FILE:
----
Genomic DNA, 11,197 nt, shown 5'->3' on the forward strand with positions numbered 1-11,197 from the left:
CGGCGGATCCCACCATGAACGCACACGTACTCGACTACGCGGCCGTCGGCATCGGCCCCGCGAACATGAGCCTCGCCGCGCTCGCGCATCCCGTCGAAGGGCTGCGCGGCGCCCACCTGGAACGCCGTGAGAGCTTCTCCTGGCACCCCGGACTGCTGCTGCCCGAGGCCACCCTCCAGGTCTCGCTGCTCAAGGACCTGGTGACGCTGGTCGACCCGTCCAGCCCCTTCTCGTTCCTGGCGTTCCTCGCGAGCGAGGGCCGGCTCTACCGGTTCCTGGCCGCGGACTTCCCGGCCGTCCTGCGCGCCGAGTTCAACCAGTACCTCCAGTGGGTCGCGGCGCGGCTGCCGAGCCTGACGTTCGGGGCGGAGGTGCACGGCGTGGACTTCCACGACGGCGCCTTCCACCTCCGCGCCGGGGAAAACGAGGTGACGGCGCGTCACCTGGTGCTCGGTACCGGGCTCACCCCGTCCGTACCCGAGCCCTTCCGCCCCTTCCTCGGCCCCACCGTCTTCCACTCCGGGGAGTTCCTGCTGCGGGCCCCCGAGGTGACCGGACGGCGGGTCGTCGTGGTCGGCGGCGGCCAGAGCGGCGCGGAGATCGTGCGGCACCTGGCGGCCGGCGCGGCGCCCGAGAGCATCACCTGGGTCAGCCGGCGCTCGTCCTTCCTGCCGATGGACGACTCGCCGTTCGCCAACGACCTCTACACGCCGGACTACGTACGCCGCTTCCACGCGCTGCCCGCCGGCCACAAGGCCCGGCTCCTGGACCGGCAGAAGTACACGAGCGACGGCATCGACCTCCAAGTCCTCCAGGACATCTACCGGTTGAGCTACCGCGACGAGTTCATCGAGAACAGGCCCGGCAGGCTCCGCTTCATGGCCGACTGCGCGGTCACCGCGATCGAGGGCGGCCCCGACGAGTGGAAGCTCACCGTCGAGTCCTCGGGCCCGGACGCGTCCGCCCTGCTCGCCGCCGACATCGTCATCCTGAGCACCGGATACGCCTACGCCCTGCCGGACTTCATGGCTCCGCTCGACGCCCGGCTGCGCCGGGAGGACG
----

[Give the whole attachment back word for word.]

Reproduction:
Genomic DNA, 11,197 nt, shown 5'->3' on the forward strand with positions numbered 1-11,197 from the left:
CGGCGGATCCCACCATGAACGCACACGTACTCGACTACGCGGCCGTCGGCATCGGCCCCGCGAACATGAGCCTCGCCGCGCTCGCGCATCCCGTCGAAGGGCTGCGCGGCGCCCACCTGGAACGCCGTGAGAGCTTCTCCTGGCACCCCGGACTGCTGCTGCCCGAGGCCACCCTCCAGGTCTCGCTGCTCAAGGACCTGGTGACGCTGGTCGACCCGTCCAGCCCCTTCTCGTTCCTGGCGTTCCTCGCGAGCGAGGGCCGGCTCTACCGGTTCCTGGCCGCGGACTTCCCGGCCGTCCTGCGCGCCGAGTTCAACCAGTACCTCCAGTGGGTCGCGGCGCGGCTGCCGAGCCTGACGTTCGGGGCGGAGGTGCACGGCGTGGACTTCCACGACGGCGCCTTCCACCTCCGCGCCGGGGAAAACGAGGTGACGGCGCGTCACCTGGTGCTCGGTACCGGGCTCACCCCGTCCGTACCCGAGCCCTTCCGCCCCTTCCTCGGCCCCACCGTCTTCCACTCCGGGGAGTTCCTGCTGCGGGCCCCCGAGGTGACCGGACGGCGGGTCGTCGTGGTCGGCGGCGGCCAGAGCGGCGCGGAGATCGTGCGGCACCTGGCGGCCGGCGCGGCGCCCGAGAGCATCACCTGGGTCAGCCGGCGCTCGTCCTTCCTGCCGATGGACGACTCGCCGTTCGCCAACGACCTCTACACGCCGGACTACGTACGCCGCTTCCACGCGCTGCCCGCCGGCCACAAGGCCCGGCTCCTGGACCGGCAGAAGTACACGAGCGACGGCATCGACCTCCAAGTCCTCCAGGACATCTACCGGTTGAGCTACCGCGACGAGTTCATCGAGAACAGGCCCGGCAGGCTCCGCTTCATGGCCGACTGCGCGGTCACCGCGATCGAGGGCGGCCCCGACGAGTGGAAGCTCACCGTCGAGTCCTCGGGCCCGGACGCGTCCGCCCTGCTCGCCGCCGACATCGTCATCCTGAGCACCGGATACGCCTACGCCCTGCCGGACTTCATGGCTCCGCTCGACGCCCGGCTGCGCCGGGAGGACG